Best performance by an actor in a supporting role in a motion picture

Paul Dano, Love & Mercy

Idris Elba, Beasts of No Nation

Mark Rylance, Bridge of Spies

Michael Shannon, 99 Homes

Sylvester Stallone, Creed

Should Win: Michael Shannon, 99 Homes

Michael Shannon was criminally overlooked by major awards bodies in 2012, when he gave the world a devastating performance in Take Shelter.

Shannon was also passed over for a Golden Globe nomination when he appeared in Revolutionary Road in 2008. The actor is intense, a virtuoso of our time. But, he tends to appear in smaller indie films – the kind that get overlooked.

For these reasons whenever Michael Shannon could win, I firmly believe her should.

Will Win: Idris Elba, Beasts of No Nation

Elba is somewhat beloved by all, and it’s fantastic that his work is being recognized. Beasts of No Nation is a very compelling watch – though I’m a little saddened that I saw it on Netflix and not in a cinema.

Regardless, for this award I’d put money on the man who could be the next James Bond, if rumours are to be believed…

Best performance by an actress in a motion picture: comedy or musical

Jennifer Lawrence, Joy

Melissa McCarthy, Spy

Amy Schumer, Trainwreck

Maggie Smith, The Lady in the Van

Lily Tomlin, Grandma

Should Win: Maggie Smith, The Lady in the Van

This category is particularly refreshing this year, with Amy Schumer and Melissa McCarthy really making strides for comediennes.

Even so, my pick would be Maggie Smith, undoubtedly the driving force behind The Lady in the Van. Her performance was hilarious, heartfelt and overflowing with energy. She made an almost repulsive character very loveable, and that’s no easy feat.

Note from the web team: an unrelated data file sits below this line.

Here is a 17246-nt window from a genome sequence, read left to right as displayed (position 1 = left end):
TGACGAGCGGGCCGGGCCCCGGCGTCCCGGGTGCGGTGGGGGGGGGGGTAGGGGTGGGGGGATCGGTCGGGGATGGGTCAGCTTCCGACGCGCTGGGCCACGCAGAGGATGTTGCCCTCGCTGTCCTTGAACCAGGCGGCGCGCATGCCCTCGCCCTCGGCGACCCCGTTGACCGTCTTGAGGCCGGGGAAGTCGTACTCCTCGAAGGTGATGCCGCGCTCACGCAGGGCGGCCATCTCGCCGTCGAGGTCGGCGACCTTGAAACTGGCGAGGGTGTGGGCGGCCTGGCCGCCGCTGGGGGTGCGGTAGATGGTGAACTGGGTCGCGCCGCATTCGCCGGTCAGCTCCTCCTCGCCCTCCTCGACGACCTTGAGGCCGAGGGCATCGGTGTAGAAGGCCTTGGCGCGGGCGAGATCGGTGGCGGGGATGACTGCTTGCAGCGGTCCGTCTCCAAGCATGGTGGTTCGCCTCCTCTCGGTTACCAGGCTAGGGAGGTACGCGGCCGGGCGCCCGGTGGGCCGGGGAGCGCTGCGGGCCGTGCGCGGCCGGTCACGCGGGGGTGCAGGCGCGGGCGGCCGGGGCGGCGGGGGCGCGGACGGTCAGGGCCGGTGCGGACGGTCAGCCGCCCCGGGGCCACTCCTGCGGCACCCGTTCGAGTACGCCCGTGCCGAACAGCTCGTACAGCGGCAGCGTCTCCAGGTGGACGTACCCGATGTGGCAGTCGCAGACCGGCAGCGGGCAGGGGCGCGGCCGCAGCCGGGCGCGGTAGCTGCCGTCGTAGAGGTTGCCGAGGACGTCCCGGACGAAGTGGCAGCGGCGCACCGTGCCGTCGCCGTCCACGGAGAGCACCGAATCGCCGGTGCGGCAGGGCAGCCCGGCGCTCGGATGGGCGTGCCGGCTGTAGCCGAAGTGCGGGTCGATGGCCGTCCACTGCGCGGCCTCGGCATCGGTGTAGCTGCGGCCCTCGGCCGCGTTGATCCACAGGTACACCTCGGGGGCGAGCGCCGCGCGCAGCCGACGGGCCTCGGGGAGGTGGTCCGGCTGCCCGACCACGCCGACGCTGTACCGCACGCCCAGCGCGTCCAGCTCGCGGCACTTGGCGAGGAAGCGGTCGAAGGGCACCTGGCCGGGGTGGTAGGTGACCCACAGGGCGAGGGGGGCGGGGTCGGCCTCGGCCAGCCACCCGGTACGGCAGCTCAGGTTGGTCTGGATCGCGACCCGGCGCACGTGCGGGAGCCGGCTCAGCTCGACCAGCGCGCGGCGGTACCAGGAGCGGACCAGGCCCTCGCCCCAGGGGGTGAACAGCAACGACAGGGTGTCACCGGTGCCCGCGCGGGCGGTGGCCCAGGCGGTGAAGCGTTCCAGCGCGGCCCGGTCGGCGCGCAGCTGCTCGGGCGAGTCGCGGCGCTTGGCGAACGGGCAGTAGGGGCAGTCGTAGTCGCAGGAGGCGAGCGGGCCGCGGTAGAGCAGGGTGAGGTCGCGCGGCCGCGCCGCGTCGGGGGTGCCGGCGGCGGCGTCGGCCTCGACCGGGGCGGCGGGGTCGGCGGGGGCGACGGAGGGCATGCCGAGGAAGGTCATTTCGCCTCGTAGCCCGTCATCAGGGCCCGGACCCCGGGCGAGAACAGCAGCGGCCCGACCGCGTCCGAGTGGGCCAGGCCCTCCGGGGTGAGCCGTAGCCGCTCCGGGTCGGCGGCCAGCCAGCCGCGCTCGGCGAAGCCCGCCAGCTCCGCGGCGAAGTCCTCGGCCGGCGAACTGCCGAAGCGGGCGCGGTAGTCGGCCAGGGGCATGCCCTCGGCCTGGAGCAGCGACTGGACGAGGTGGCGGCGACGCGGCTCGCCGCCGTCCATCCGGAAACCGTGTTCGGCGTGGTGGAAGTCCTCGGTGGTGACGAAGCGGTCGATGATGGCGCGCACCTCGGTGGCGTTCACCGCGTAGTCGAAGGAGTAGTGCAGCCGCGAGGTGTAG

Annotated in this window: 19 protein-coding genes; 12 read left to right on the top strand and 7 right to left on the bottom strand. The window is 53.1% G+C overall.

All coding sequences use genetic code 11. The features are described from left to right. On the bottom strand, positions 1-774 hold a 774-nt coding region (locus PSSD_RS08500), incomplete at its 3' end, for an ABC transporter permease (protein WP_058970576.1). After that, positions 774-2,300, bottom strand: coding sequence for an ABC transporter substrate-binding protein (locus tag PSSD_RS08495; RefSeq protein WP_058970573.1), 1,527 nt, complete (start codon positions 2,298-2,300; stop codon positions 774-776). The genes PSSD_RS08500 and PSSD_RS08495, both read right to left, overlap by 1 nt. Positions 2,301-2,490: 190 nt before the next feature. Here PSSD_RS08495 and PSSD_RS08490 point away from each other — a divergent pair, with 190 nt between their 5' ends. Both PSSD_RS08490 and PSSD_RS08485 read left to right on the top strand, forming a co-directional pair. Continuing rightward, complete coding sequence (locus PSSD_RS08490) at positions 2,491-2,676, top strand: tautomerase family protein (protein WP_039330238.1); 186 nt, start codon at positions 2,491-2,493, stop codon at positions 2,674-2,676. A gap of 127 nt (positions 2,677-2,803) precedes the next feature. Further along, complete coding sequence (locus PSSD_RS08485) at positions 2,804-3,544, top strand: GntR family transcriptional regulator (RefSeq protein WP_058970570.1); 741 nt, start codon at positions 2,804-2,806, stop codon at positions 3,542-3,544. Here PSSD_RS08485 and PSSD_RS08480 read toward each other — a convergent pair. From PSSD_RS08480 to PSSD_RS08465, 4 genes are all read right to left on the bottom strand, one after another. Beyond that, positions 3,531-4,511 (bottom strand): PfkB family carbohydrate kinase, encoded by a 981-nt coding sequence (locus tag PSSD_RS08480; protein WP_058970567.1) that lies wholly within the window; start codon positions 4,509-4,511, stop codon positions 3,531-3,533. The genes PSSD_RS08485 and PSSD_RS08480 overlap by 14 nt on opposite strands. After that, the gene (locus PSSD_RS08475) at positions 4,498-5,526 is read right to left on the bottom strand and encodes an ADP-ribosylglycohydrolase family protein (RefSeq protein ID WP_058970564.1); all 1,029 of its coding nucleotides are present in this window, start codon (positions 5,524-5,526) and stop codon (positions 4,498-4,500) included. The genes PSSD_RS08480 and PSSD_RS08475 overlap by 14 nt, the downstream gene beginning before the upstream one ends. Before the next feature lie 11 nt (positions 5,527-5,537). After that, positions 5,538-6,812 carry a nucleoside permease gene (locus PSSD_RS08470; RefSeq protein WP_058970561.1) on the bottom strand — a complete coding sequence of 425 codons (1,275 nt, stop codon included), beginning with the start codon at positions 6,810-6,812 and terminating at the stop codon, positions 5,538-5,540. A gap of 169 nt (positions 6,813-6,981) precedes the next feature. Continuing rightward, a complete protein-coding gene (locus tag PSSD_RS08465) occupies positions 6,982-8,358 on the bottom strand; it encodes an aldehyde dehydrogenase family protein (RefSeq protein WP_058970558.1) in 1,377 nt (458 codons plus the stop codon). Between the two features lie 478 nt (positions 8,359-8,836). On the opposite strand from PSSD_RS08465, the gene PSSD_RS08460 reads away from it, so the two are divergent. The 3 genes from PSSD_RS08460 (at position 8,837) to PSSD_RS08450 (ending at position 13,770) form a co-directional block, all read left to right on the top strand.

The one snag is the film was very British in its humour, and I can’t help but think that this will hurt her chances.

Will Win: Melissa McCarthy, Spy

In some ways, this is the wrong call. Amy Schumer is probably more likely to win this award.

But in the battle of Trainwreck versus Spy, the latter is easily the better comedy. Both films tried to be feminist comedies, inverting and manipulating old tropes. But Schumer’s performance ultimately fell into cliché.

I’m going to be optimistic here and hope that McCarthy gets the recognition she deserves. She really attacked the notions that great films aren’t headlined by someone overweight, female and not “Hollywood beautiful”.

Best performance by an actor in a motion picture – comedy or musical

Christian Bale, The Big Short

Steve Carell, The Big Short

Matt Damon, The Martian

Al Pacino, Danny Collins

Mark Ruffalo, Infinitely Polar Bear

Should and Will Win: Matt Damon, The Martian

As a movie, I had a lot of problems with The Martian. Specifically, I thought that it consistently undercut any sense of tension in the narrative, which really brought me out of the film.

However, out of these nominations Matt Damon is the most deserving. He carried The Martian, so much so that the movie was noticeably slower when he wasn’t on-screen.

Damon was understandably pushed out of nominations by SAG – his performance doesn’t stand up to the likes of DiCaprio or Cranston. But, despite a year of controversial politicsThe Martian proves what a brilliant actor Damon is.

Best performance by an actress in a motion picture: drama

Cate Blanchett, Carol

Brie Larson, Room

Rooney Mara, Carol

Saoirse Ronan, Brooklyn

Alicia Vikander, The Danish Girl

Should Win: Brie Larson, Room

In this category there have been some dubious omissions. Where’s Emily Blunt’s nomination for Sicario? Or Charlize Theron for Mad Max: Fury Road? Or even Carey Mulligan for Suffragette?

Laying that aside, my pick would be Room, a film few in Britain saw despite it being a fantastic piece of cinema.

Among the critics it has done well, claiming a number of deserved awards. Lenny Abrahamson is a brilliant director and Larson is a criminally underrated actress. However, the cynic in me says she won’t win because…

Will Win: Cate Blanchett, Carol

I’m going to say something controversial. Blue Jasmine was not that good.

Cate Blanchett won both an Oscar and a Golden Globe for Blue Jasmine, a film that shamelessly rehashed A Streetcar Named Desire without adding anything new.